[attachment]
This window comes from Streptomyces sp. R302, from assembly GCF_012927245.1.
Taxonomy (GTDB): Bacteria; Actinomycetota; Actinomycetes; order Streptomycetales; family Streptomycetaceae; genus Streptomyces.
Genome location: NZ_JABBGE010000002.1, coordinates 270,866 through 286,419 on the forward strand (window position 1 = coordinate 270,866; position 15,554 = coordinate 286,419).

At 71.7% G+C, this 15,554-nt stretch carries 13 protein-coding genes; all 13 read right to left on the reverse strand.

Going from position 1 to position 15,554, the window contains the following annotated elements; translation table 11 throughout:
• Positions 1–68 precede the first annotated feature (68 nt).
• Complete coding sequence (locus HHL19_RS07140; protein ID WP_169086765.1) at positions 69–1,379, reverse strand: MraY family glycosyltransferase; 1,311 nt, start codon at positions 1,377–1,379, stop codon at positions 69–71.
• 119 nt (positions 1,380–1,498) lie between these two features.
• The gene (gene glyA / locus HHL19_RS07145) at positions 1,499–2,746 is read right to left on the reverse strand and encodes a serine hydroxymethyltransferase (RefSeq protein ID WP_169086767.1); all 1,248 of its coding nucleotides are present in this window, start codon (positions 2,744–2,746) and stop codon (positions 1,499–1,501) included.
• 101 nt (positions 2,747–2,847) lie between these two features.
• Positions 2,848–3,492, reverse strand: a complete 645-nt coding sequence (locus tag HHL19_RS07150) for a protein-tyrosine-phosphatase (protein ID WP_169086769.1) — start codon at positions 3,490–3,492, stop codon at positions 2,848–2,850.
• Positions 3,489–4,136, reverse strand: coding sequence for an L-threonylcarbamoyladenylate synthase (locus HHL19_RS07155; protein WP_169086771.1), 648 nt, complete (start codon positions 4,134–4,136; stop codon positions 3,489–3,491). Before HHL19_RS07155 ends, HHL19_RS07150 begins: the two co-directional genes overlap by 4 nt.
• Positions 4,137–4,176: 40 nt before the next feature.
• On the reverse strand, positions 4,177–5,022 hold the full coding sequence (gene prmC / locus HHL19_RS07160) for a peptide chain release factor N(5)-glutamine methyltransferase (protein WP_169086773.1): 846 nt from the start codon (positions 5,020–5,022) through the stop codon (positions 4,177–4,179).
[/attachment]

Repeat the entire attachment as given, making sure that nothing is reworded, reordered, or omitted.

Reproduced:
This window comes from Streptomyces sp. R302, from assembly GCF_012927245.1.
Taxonomy (GTDB): Bacteria; Actinomycetota; Actinomycetes; order Streptomycetales; family Streptomycetaceae; genus Streptomyces.
Genome location: NZ_JABBGE010000002.1, coordinates 270,866 through 286,419 on the forward strand (window position 1 = coordinate 270,866; position 15,554 = coordinate 286,419).

At 71.7% G+C, this 15,554-nt stretch carries 13 protein-coding genes; all 13 read right to left on the reverse strand.

Going from position 1 to position 15,554, the window contains the following annotated elements; translation table 11 throughout:
• Positions 1–68 precede the first annotated feature (68 nt).
• Complete coding sequence (locus HHL19_RS07140; protein ID WP_169086765.1) at positions 69–1,379, reverse strand: MraY family glycosyltransferase; 1,311 nt, start codon at positions 1,377–1,379, stop codon at positions 69–71.
• 119 nt (positions 1,380–1,498) lie between these two features.
• The gene (gene glyA / locus HHL19_RS07145) at positions 1,499–2,746 is read right to left on the reverse strand and encodes a serine hydroxymethyltransferase (RefSeq protein ID WP_169086767.1); all 1,248 of its coding nucleotides are present in this window, start codon (positions 2,744–2,746) and stop codon (positions 1,499–1,501) included.
• 101 nt (positions 2,747–2,847) lie between these two features.
• Positions 2,848–3,492, reverse strand: a complete 645-nt coding sequence (locus tag HHL19_RS07150) for a protein-tyrosine-phosphatase (protein ID WP_169086769.1) — start codon at positions 3,490–3,492, stop codon at positions 2,848–2,850.
• Positions 3,489–4,136, reverse strand: coding sequence for an L-threonylcarbamoyladenylate synthase (locus HHL19_RS07155; protein WP_169086771.1), 648 nt, complete (start codon positions 4,134–4,136; stop codon positions 3,489–3,491). Before HHL19_RS07155 ends, HHL19_RS07150 begins: the two co-directional genes overlap by 4 nt.
• Positions 4,137–4,176: 40 nt before the next feature.
• On the reverse strand, positions 4,177–5,022 hold the full coding sequence (gene prmC / locus HHL19_RS07160) for a peptide chain release factor N(5)-glutamine methyltransferase (protein WP_169086773.1): 846 nt from the start codon (positions 5,020–5,022) through the stop codon (positions 4,177–4,179).